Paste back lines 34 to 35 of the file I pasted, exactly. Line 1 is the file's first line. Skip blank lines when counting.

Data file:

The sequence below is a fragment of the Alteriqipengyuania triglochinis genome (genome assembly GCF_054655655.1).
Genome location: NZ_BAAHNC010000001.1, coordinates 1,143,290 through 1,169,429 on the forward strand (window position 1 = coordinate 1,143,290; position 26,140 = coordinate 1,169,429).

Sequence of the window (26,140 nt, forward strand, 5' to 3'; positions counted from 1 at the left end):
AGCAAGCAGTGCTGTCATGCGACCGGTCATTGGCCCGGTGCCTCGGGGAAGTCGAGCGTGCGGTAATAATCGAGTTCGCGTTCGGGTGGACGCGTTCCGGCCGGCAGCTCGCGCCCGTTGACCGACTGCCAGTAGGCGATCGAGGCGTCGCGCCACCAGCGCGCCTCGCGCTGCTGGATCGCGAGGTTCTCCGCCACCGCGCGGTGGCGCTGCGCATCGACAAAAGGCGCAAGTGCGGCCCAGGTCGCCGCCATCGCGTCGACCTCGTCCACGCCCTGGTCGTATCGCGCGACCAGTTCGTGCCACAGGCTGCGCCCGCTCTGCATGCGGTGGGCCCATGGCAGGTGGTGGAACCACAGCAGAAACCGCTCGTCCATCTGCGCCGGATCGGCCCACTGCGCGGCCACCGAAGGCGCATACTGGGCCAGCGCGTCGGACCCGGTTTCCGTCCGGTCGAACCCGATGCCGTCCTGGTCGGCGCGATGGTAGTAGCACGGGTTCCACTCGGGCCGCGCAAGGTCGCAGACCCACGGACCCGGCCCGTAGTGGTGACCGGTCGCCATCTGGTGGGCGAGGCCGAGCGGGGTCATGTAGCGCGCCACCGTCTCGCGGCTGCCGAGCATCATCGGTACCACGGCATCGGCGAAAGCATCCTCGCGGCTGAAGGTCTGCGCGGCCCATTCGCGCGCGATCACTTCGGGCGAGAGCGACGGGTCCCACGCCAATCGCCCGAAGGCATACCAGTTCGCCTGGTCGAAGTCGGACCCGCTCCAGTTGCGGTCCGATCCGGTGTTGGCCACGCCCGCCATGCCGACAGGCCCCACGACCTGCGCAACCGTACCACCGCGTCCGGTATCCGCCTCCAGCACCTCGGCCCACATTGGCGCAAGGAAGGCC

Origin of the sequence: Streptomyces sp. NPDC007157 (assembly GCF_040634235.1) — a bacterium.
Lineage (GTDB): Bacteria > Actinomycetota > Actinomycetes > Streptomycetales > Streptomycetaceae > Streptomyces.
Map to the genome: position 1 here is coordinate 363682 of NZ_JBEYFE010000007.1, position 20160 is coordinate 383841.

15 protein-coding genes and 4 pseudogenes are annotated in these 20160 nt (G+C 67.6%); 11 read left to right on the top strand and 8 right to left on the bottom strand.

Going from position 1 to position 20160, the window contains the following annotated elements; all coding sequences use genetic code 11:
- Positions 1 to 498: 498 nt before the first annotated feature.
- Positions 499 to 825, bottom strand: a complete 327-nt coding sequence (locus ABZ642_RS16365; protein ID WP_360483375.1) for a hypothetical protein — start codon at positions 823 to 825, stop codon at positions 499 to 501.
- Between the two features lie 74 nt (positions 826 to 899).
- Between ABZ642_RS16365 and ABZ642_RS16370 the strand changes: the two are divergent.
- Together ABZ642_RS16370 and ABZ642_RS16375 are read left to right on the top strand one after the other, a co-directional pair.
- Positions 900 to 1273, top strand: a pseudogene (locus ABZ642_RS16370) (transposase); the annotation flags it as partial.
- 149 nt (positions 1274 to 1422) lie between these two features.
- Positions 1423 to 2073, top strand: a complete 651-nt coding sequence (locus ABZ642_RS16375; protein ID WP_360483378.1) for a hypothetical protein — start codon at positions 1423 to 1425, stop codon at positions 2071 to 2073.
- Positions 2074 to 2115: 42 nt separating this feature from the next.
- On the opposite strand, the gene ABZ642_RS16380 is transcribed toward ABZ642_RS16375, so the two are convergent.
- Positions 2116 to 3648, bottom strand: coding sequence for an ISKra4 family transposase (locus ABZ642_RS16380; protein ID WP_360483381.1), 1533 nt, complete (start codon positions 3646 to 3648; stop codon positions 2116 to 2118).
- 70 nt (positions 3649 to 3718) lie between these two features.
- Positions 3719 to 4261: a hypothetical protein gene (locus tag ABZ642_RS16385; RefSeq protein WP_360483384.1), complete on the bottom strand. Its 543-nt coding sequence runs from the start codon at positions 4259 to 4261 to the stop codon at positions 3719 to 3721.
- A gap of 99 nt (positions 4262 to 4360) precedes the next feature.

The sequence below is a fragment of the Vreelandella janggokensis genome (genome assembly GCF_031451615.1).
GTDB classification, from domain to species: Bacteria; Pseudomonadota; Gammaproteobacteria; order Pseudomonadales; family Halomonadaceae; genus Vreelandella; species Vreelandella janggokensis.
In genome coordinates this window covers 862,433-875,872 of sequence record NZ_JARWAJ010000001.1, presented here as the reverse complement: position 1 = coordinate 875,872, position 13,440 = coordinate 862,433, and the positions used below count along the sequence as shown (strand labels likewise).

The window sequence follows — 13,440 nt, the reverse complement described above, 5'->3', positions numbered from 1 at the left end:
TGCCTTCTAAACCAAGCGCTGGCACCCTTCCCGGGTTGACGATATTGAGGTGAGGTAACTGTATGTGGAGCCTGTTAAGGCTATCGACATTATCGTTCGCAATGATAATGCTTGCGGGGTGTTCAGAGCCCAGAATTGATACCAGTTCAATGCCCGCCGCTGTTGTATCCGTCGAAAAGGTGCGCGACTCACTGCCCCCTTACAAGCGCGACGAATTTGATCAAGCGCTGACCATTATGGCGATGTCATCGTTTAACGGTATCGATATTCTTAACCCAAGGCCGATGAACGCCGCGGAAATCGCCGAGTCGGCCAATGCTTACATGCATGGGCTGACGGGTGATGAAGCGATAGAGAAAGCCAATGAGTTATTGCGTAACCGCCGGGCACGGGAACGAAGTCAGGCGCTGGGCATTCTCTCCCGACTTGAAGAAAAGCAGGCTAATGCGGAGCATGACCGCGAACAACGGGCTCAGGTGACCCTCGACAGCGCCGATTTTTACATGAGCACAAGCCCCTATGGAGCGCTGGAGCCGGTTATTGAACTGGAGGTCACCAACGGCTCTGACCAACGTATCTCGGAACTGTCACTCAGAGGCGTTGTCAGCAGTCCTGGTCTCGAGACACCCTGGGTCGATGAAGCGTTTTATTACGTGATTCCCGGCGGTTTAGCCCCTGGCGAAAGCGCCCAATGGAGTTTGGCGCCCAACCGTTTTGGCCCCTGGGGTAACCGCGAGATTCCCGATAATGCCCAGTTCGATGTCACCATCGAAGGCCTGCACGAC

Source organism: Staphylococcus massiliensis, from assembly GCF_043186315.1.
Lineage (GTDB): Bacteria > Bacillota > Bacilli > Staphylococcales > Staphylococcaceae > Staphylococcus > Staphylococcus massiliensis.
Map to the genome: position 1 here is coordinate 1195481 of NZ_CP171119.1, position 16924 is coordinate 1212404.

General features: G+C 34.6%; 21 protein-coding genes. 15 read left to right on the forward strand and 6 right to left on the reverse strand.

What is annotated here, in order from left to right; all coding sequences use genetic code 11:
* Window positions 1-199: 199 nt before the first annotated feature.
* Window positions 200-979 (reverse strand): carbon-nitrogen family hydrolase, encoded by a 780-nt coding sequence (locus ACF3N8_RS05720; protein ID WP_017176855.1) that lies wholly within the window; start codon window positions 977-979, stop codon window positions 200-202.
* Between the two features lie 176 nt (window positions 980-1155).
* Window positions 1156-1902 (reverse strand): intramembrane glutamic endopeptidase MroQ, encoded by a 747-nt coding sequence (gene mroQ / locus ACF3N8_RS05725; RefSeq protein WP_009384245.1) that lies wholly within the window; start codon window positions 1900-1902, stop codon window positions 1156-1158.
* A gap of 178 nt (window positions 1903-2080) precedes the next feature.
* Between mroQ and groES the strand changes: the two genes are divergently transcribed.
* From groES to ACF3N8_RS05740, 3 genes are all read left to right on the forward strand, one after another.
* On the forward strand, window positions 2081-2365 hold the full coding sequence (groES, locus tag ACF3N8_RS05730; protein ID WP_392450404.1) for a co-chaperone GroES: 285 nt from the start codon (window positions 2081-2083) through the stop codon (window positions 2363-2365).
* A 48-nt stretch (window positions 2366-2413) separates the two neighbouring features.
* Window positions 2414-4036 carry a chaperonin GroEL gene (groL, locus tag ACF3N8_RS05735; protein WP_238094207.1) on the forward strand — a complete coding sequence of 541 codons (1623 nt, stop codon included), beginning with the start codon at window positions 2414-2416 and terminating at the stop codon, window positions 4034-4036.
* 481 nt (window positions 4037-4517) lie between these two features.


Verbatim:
* Window positions 1-199: 199 nt before the first annotated feature.
* Window positions 200-979 (reverse strand): carbon-nitrogen family hydrolase, encoded by a 780-nt coding sequence (locus ACF3N8_RS05720; protein ID WP_017176855.1) that lies wholly within the window; start codon window positions 977-979, stop codon window positions 200-202.